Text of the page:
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Israel holds the Lebanese government accountable for Friday's rocket attacks on northern Israel, Prime Minister Benjamin Netanyahu said at the weekly cabinet meeting on Sunday.

Two rockets launched from Lebanon hit open areas in the Western Galilee on Friday. An Israel Defense Forces artillery unit shot back at the launch area, firing some 12 artillery shells. No casualties or damage were reported on either side.

"It is clear that this firing was from south of the Litani River, in complete contravention of UN Resolution 1701," Netanyahu said. "In the end, it is the Lebanese government that is responsible for upholding the cease-fire and we view it as responsible for any violations and aggression directed at us from Lebanese territory."

Netanyahu added that Israel views the rocket fire "with utmost gravity."

"I have said that we will not hold back in the face of firing at Israeli territory," the premier said, "and we will not countenance any missiles or other kind of terrorism directed at Israeli citizens."

Lebanon could seek Iranian assistance

Lebanon may turn to Iran for weapons in the event of another Israeli strike, prominent Druze leader Walid Jumblatt said on Saturday.

Jumblatt, speaking to Fars TV, said that Lebanon was in need for anti-tank and anti-aircraft missiles, which he claimed could be obtained from Russia as well as Iran.

The Druze leader also called to Saudi Arabia, Egypt, and Iran to improve ties in order to close ranks ahead of a future Israeli assault.

Report: UNIFIL warned of Katyusha attack

Earlier Sunday, Channel 10, quoting the Lebanese daily An-Nahar, reported that the United Nations Interim Forces in Lebanon in southern Lebanon was warned of a possible attack 10 days before the two Katyusha rockets hit Israel.

The report added that UNIFIL informed the Lebanese army two days before the attack.

UNIFIL spokesman Milos Strugar on Saturday blamed radicals from Palestinian refugee camps in southern Lebanon for firing the two rockets into Israel on Friday. The IDF retaliated with artillery fired toward the presumed area of the launches, near the village of Qlaileh. Strugar said this appeared to be the work of an extremist group trying to disrupt stability in southern Lebanon, and possibly harm the United Nations Interim Forces in Lebanon.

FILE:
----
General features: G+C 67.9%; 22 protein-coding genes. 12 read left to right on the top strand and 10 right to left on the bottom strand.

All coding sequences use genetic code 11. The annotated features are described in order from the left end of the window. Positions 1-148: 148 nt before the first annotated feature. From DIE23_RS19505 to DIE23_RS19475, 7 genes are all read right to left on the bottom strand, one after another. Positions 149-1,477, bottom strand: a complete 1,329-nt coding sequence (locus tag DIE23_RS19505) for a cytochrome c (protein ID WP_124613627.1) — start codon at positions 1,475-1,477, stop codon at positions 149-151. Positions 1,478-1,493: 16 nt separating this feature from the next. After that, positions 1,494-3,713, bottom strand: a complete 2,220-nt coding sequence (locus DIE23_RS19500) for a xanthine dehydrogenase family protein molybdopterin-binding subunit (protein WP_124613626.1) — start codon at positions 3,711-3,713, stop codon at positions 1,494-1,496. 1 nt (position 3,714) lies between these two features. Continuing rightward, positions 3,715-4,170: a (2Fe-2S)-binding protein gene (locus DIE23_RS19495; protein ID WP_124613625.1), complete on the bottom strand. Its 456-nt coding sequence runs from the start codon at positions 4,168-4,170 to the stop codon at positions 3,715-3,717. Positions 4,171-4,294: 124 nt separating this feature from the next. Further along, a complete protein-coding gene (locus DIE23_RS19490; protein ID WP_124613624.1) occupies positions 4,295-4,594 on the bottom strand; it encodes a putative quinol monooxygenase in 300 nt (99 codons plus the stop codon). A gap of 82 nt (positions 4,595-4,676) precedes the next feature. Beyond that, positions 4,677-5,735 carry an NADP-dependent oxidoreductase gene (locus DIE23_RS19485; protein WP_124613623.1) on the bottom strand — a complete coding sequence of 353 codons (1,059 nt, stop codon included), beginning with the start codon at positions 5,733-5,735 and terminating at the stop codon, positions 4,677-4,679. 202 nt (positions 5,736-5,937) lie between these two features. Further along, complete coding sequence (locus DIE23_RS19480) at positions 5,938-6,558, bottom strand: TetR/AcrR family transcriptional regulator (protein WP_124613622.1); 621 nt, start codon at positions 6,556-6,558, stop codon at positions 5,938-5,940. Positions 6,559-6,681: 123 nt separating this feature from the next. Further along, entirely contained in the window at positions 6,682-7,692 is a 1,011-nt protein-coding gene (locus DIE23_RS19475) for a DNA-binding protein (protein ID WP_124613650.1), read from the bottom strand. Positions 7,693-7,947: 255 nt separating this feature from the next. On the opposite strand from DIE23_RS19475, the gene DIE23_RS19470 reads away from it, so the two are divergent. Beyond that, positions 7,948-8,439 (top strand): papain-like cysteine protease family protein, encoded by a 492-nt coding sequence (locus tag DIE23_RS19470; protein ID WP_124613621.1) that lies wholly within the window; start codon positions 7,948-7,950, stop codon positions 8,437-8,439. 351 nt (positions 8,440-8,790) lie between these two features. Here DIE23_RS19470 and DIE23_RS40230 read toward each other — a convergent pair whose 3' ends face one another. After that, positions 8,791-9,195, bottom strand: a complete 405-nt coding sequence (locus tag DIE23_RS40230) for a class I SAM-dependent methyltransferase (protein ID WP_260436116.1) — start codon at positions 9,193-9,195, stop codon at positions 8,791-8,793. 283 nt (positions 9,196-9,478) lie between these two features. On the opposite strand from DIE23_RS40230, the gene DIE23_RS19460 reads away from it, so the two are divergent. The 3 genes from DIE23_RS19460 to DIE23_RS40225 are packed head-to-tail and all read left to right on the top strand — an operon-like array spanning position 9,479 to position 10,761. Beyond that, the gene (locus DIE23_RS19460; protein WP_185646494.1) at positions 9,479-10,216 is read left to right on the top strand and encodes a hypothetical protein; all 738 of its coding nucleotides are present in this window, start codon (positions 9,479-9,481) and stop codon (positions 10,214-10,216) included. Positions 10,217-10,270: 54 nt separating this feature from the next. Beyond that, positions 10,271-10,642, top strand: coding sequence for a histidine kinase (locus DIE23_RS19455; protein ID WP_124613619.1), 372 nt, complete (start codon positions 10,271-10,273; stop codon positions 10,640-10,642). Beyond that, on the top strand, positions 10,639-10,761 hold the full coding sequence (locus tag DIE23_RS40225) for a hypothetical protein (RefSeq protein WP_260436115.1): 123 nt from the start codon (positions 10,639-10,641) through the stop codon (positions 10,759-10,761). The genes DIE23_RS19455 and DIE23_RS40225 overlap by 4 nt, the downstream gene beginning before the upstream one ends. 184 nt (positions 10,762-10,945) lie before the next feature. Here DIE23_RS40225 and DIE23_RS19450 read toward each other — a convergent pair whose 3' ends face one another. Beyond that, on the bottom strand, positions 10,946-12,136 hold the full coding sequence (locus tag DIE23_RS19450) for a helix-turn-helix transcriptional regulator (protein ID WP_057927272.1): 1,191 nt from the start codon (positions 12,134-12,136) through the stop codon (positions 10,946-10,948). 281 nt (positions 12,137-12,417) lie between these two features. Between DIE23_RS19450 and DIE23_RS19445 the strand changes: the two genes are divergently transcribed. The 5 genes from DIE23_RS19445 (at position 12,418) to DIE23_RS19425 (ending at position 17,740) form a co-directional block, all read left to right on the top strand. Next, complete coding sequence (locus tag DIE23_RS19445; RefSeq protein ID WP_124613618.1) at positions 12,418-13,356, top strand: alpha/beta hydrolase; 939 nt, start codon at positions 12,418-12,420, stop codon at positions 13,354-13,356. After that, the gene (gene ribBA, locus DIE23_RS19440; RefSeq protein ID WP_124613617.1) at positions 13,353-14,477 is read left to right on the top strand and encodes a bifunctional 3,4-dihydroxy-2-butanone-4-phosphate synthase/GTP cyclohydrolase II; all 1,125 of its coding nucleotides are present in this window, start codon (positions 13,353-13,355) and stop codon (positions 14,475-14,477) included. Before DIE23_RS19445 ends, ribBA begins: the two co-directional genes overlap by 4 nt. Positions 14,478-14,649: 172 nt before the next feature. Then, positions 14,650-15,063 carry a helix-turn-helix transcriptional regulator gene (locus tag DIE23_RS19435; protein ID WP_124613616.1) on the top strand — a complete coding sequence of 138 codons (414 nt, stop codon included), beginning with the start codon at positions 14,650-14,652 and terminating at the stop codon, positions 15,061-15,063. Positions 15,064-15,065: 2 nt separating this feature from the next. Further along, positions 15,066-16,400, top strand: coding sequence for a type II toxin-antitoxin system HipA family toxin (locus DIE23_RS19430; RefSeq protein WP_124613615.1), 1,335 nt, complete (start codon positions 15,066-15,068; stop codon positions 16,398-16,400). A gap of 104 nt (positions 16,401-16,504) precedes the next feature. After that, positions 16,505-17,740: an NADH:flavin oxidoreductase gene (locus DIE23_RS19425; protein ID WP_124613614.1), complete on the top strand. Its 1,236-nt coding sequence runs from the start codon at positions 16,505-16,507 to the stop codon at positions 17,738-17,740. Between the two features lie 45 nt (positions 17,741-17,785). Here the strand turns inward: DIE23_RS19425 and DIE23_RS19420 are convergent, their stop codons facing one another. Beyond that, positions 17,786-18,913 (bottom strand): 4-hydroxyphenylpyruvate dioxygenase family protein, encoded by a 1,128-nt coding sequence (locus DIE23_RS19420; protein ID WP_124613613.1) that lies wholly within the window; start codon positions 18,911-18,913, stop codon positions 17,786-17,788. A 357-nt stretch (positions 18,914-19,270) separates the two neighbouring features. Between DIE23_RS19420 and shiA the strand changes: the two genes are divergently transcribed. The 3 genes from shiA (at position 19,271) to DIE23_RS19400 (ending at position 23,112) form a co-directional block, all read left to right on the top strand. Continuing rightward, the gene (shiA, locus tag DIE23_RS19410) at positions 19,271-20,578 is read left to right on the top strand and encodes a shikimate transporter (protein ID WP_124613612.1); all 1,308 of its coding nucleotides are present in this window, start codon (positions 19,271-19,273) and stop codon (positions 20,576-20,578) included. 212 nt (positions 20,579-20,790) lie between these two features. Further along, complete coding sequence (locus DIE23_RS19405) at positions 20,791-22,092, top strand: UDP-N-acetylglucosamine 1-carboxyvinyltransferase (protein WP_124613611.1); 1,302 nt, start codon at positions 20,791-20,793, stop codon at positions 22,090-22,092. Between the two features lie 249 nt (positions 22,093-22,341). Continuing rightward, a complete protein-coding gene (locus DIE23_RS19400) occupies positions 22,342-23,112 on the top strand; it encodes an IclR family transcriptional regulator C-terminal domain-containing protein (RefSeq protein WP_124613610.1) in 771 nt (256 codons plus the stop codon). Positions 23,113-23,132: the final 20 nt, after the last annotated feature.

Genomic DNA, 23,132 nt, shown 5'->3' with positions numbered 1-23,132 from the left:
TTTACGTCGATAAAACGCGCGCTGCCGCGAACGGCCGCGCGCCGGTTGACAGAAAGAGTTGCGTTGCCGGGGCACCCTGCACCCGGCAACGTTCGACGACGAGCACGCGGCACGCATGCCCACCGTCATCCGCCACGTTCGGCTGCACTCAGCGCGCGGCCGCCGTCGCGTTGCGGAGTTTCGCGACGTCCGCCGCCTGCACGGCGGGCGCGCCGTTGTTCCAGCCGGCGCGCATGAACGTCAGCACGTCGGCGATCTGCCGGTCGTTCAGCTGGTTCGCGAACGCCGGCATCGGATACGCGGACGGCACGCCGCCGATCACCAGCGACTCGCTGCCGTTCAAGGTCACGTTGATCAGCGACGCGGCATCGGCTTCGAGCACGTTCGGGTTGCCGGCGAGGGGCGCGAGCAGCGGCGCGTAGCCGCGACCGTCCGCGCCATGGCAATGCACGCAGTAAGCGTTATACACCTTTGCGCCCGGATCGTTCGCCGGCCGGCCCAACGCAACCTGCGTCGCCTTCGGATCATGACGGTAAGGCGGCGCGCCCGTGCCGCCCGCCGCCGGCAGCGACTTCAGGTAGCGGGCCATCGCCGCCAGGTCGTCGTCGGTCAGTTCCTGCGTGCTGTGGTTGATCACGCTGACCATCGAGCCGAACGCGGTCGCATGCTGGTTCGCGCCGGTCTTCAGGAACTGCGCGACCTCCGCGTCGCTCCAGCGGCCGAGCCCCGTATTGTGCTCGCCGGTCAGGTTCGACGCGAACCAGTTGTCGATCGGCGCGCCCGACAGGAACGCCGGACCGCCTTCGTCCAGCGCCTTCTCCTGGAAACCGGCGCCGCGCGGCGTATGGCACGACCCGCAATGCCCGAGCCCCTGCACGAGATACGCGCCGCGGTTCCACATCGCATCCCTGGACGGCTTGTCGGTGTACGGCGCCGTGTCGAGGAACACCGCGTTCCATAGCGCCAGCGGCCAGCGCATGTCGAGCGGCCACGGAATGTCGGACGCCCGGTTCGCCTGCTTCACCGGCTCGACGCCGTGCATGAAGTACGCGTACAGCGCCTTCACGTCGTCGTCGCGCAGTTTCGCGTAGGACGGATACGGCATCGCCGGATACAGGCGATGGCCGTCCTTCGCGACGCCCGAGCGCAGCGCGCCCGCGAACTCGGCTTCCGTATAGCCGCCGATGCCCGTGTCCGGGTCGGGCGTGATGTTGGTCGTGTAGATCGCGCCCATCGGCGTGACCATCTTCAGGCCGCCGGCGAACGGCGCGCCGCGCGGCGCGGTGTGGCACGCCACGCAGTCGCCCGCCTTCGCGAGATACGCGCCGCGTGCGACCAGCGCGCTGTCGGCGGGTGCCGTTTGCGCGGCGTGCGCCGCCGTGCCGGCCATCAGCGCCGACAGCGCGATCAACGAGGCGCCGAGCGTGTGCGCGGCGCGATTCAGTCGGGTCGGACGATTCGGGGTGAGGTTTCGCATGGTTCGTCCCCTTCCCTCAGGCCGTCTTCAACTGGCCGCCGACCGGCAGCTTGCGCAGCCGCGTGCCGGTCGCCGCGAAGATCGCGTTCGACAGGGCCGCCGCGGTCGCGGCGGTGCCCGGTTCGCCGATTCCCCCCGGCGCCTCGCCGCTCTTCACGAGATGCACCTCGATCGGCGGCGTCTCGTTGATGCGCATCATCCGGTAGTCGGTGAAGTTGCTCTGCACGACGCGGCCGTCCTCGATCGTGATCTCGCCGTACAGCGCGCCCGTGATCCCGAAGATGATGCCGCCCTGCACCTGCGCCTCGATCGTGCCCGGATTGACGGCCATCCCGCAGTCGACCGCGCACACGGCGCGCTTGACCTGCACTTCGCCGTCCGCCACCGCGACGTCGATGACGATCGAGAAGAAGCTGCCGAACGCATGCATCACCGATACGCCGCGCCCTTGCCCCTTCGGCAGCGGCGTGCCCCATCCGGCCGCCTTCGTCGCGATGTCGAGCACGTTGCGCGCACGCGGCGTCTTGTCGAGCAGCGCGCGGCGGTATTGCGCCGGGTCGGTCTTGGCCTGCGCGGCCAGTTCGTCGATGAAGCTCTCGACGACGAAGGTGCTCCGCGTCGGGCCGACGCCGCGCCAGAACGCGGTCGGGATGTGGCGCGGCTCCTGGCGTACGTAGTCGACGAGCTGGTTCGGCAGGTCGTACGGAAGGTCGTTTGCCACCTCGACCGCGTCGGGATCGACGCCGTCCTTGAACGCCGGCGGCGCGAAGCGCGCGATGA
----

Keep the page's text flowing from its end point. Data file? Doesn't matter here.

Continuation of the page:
Strugar would not comment further on the issue, but Lebanese sources said it is widely believed the rockets were fired by a radical Islamist group connected to similar groups abroad. They noted that the rockets were fired on September 11, the dates of the terrorist attacks on New York's World Trade Center in 2001.

A Lebanese Web site reported that four men in civilian clothes arrived in the area in a van, installed three rockets with stopwatches and left.

Lebanese commentators said over the weekend that the rocket fire was connected to the country's political crisis - which recently deepened when Saad Hariri, the winner of Lebanon's most recent elections, announced last week that he was not able to form a government. However, other parties recommended to President Michel Suleiman that he return the mandate to Hariri once again.

The sources said Hariri's statement was meant to pressure Hezbollah and its Christian ally, Michel Aoun, to confirm the list of ministers Hariri had presented to the president. Hariri, leader of the anti-Syrian "March 14" alliance, had accepted the core demands of the pro-Syrian opposition led by Hezbollah - which demanded that the government would include 10 opposition ministers with veto power. Five additional ministers will be appointed by the president. However, a major point of contention remains as Hariri demands to choose the opposition ministers himself, without consulting opposition leaders.